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Old 05-23-2015, 01:18 PM   #29
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the military switched to nitrogen years ago, to inflate aircraft tires.
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Old 05-23-2015, 01:41 PM   #30
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I have some Argon at work and Helium as well. The helium would leak out fast. I could be the only Airstream with Argon filled tires. Is that cool or what. The helium has the advantage that you can breathe it and talk like donald duck.

Perry
When I was a Pipe Welder we were using gym balls (dodge balls) to be used as dams for argon purging. We would inflate the balls with argon. Once filled, they felt much heavier. When thrown they bounced very little and made a strange "thwonk" noise. I would caution against using argon in that it could significantly change the dynamics of the suspension. I would also warn against using dodge balls filled with argon. First hand experience, they can drop you to the ground.

New member and starting my research in pursuit of an Airstream. I seem to be taking a different approach and have bought the tow vehicle first. I just bought a 2008 F250 4x4 crew cab with the v10 gasser. Figuring out the gas milage should be simple, just move the decimal point.
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Old 05-23-2015, 02:25 PM   #31
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Heck, we have a triple axle. I'm happy if all 6 tires just have a cap on the valve stem!
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Old 05-23-2015, 03:13 PM   #32
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Heck, we have a triple axle. I'm happy if all 6 tires just have a cap on the valve stem!
Yup.. Have those valve stem pressure and temp sensors.... Don't want to lose them!!!

As for nitrogen, there are advantages to them... Slower leak down because the atoms are bigger. But if you make a big enough hole, they will leak.

When compressed, "atmospheric air" will push out the water molecules it no longer has "room" for... But some usually remains. Now when you fill your tire, moisture is introduced. The water molecule is bigger than the other atoms in the "air" mixture inside the tire so the smaller atoms find their way "out" first. When you replace the lost air you reintroduce "compressed" air which has moisture...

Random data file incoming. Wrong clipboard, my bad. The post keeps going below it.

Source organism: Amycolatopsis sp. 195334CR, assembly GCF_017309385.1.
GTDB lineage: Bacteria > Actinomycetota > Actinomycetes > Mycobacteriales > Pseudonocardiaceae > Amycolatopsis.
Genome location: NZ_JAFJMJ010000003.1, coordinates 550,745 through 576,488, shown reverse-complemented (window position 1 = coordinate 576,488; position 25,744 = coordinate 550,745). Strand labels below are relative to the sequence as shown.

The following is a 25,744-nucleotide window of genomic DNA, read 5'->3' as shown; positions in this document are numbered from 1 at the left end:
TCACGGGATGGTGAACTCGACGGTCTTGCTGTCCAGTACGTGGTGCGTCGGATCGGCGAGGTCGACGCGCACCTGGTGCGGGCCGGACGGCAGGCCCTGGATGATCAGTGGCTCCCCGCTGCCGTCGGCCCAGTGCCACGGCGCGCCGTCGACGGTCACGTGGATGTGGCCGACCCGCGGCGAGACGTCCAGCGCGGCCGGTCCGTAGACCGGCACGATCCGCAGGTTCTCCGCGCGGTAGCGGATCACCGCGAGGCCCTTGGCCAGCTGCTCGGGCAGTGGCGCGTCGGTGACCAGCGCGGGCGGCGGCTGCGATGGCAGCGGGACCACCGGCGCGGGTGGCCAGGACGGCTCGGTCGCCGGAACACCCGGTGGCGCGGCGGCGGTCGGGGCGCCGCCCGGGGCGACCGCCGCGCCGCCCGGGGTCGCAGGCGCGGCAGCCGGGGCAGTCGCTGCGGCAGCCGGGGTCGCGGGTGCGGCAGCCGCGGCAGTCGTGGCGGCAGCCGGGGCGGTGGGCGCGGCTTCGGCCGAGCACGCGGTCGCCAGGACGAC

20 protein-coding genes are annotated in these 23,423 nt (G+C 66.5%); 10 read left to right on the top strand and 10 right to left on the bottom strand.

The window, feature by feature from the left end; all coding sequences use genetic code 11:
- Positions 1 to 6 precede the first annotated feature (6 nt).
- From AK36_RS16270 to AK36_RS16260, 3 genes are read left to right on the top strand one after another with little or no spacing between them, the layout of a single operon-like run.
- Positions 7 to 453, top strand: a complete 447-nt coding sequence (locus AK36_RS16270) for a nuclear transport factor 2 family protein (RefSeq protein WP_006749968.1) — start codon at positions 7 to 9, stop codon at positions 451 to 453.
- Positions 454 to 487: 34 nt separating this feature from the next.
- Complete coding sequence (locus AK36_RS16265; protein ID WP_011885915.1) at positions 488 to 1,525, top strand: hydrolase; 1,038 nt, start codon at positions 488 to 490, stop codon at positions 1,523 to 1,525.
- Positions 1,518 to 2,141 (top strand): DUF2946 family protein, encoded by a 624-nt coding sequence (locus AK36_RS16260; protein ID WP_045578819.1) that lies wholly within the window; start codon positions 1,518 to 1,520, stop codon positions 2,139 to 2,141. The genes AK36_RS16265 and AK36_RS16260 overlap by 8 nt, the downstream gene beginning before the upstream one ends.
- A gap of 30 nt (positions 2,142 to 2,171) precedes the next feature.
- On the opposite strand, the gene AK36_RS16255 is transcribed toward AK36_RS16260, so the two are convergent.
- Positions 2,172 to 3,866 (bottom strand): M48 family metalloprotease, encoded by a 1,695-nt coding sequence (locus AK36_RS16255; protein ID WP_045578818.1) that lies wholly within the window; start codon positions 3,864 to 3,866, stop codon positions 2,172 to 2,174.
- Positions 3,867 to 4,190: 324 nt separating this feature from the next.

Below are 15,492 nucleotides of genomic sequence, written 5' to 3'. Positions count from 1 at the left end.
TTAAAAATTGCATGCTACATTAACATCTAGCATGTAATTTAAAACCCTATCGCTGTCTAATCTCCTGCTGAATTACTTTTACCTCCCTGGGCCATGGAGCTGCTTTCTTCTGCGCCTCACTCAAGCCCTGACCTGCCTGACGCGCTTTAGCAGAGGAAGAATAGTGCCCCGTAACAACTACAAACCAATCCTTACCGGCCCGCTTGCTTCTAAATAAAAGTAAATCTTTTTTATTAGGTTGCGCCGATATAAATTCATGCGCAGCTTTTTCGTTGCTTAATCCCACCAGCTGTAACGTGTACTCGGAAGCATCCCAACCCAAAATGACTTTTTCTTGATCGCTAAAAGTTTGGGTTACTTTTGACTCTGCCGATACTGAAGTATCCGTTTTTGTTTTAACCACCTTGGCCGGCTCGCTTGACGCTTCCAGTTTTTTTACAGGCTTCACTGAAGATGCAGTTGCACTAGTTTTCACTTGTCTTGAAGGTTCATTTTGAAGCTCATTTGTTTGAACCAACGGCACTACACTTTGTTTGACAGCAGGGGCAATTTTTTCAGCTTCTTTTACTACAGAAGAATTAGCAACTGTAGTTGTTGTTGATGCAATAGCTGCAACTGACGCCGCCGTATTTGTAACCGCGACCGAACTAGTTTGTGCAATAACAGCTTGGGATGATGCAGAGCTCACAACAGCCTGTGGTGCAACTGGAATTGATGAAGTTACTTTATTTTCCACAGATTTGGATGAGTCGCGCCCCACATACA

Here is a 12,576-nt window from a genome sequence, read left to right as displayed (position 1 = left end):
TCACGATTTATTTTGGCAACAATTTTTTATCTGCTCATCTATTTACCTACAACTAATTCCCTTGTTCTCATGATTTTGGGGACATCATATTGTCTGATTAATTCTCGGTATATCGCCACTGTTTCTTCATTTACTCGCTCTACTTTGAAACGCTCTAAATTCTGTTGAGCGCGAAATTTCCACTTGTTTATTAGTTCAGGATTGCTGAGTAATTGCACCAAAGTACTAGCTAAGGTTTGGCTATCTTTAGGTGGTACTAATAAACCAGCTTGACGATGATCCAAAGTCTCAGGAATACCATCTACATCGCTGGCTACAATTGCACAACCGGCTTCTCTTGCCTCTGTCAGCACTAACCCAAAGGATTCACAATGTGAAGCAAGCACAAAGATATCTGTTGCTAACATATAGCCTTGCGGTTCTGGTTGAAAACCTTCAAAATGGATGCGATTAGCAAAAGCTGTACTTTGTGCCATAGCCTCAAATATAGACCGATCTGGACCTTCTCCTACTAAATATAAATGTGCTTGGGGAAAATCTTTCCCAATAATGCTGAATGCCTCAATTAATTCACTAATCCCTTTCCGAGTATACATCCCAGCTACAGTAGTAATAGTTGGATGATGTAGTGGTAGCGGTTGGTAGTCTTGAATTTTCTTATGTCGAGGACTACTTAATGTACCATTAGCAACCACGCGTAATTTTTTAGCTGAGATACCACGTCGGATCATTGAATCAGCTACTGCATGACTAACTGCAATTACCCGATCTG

The compressed nitrogen has a far lower "humidity/water" to gas volume ratio so the nitrogen can be "low/water free", due to the nature of it's inert state and manufacture.

I had a utility trailer on which the rims rusted.. Slow to rapid leaking after install of new tires as the rusty area was no longer allowing a good seal.... Even with Nitrogen installed.


Many "factors" to consider, however, I would prefer Nitrogen.... If I could find a reasonable way to have at home and transport additional Nitrogen.
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Old 05-23-2015, 03:53 PM   #33
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AS stated in another thread nitrogen is a gimmick for trailers and cars, for some one to make money on. Ask any one in high speed racing why they use nitrogen in tires, not in cars and trailers. Simple, waste of money, no heat build up. Moderators should group this thread with prev. thread as rehash same thing.
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Old 05-23-2015, 03:54 PM   #34
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Just maybe campers worry too much. Find an automobile maker that uses nitrogen. Find a tire manufacturer that recommends it.
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Old 05-23-2015, 04:46 PM   #35
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Nitrostream -vs- Airstream ??
Might catch on
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Old 05-23-2015, 06:50 PM   #36
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Tempest in a teapot.

Much ado about nothing.

But then: Fill your tire with compressed air, 78% nitrogen. Its molecules are larger than oxygen, so the oxygen leaks out first. Top up the tire with more air. Some oxygen leaks out. Top up again. Over time, you will have a higher concentration of nitrogen.

So what?

If it feels good, do it.
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Old 05-23-2015, 09:54 PM   #37
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Compressed "air" has about 80% nitrogen in it so that 20% may have water vapor or other "impurities" yet if you check your air pressure routinely you really don't need the 100% nitrogen filled tires.
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Old 05-23-2015, 11:45 PM   #38
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As for nitrogen, there are advantages to them... Slower leak down because the atoms are bigger. But if you make a big enough hole, they will leak.